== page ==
Tokyo Condemns Putin’s War, Aids Ukraine
from Asia Unbound and Asia Program

Tokyo Condemns Putin’s War, Aids Ukraine

In the wake of Russia's invasion of Ukraine, Japan shifts towards a more assertive foreign policy. 
Nijo-jo Castle in Kyoto, western Japan, is lit up in the colours of the Ukrainian flag in a show of solidarity with Ukraine following Russia's invasion to the country
Nijo-jo Castle in Kyoto, western Japan, is lit up in the colours of the Ukrainian flag in a show of solidarity with Ukraine following Russia's invasion to the country Reuters/Kyodo

Japan’s attempt to sway Russian President Vladimir Putin prior to his invasion of Ukraine was overshadowed by European and U.S. diplomacy, but once Russia initiated war, Tokyo’s condemnation has been quick and conspicuous.  Prime Minister Fumio Kishida, embracing the idea that Japan had deep stakes in a global rules-based order, met the G-7 call for financial sanctions on Russia and on Russians who support Putin’s war.  Not stopping there, Japan has offered financial, humanitarian, and material aid for President Zelensky.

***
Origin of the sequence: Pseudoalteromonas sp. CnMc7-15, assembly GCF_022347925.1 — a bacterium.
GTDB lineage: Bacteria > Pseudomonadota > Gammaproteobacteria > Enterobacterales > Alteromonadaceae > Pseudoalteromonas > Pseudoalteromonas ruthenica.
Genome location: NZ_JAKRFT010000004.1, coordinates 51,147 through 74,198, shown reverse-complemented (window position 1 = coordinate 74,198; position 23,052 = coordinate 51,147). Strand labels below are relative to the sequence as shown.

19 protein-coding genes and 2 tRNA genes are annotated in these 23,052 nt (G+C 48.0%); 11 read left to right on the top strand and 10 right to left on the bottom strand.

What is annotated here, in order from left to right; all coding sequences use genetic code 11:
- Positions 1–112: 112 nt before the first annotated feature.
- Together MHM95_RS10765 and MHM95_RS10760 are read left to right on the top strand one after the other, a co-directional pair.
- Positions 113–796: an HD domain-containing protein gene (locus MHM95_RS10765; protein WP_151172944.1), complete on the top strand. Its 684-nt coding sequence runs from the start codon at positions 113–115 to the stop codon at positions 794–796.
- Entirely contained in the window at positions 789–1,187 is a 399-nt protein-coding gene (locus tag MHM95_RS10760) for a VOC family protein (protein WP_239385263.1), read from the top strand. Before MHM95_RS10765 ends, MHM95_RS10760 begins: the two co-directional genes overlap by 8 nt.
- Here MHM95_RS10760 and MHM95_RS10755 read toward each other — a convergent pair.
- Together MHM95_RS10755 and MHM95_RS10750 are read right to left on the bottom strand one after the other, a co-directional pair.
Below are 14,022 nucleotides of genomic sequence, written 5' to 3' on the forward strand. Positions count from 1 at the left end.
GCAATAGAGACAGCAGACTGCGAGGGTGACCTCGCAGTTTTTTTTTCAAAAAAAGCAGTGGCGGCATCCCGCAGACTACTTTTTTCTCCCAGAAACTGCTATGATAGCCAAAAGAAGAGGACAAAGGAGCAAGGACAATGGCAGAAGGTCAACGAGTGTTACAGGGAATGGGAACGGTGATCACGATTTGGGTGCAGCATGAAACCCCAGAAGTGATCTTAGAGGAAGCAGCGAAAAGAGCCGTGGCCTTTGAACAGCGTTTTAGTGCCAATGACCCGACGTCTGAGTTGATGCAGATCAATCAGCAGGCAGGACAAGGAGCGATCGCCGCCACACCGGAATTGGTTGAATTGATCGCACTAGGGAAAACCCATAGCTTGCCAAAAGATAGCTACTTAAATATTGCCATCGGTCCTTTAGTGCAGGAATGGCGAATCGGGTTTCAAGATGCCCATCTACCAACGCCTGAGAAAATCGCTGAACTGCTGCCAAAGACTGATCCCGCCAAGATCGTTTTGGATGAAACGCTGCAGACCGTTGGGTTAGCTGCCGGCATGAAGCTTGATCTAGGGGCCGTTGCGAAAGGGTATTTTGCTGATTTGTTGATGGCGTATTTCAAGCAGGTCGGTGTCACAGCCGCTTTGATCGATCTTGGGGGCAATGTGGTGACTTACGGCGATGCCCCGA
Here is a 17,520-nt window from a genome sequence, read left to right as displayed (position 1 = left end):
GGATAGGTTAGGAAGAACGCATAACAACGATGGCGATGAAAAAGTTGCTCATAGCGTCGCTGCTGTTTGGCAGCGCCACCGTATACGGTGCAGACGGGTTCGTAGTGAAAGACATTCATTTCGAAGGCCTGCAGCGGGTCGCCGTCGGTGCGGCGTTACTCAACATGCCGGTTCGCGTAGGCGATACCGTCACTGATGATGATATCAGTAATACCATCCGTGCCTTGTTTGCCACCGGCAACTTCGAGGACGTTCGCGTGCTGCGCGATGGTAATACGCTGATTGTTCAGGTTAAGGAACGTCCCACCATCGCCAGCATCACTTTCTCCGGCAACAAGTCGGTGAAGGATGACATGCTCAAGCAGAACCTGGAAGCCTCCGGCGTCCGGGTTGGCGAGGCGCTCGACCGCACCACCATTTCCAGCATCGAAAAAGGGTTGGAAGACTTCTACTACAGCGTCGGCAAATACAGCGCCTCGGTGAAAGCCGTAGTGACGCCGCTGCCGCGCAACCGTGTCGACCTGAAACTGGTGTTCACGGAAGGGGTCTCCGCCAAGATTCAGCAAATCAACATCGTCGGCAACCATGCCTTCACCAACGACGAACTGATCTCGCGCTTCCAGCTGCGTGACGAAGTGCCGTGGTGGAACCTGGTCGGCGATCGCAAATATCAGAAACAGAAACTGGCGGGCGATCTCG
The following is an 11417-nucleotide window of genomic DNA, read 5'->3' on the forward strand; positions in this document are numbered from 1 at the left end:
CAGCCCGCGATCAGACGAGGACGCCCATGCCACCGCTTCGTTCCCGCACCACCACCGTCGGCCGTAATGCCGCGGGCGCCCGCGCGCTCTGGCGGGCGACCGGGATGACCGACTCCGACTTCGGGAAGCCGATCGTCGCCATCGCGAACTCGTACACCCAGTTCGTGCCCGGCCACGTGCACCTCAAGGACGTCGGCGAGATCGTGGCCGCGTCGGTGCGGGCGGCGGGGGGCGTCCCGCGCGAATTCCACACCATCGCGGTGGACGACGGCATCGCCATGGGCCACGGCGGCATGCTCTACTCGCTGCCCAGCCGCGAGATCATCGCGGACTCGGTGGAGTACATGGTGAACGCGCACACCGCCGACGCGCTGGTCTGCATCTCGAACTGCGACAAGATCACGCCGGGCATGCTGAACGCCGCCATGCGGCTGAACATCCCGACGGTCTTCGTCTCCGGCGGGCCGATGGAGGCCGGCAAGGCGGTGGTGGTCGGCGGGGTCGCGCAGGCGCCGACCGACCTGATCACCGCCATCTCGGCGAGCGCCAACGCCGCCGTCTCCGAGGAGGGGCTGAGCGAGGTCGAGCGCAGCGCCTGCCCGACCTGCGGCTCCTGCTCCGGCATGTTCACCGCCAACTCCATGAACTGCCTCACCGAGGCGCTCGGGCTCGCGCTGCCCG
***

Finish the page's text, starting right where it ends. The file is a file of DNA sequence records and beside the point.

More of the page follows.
Over the past week, Tokyo has joined Europe and the United States in sanctioning Russia for its invasion of Ukraine. It has restricted transactions with Russia’s central bank, frozen the assets of President Putin and Russian business oligarchs as well as seven Russian banks in Japan, excluded selected Russian banks from the SWIFT messaging system, and prohibited the issue or transaction of new Russian sovereign debt in the primary and secondary market.  In addition, Japan has restricted exports to Russian military-related entities of an internationally agreed-upon list of items including dual-use items such as semiconductors.  It has also sanctioned Belarus, identifying President Lukashenko and others supporting Putin’s war.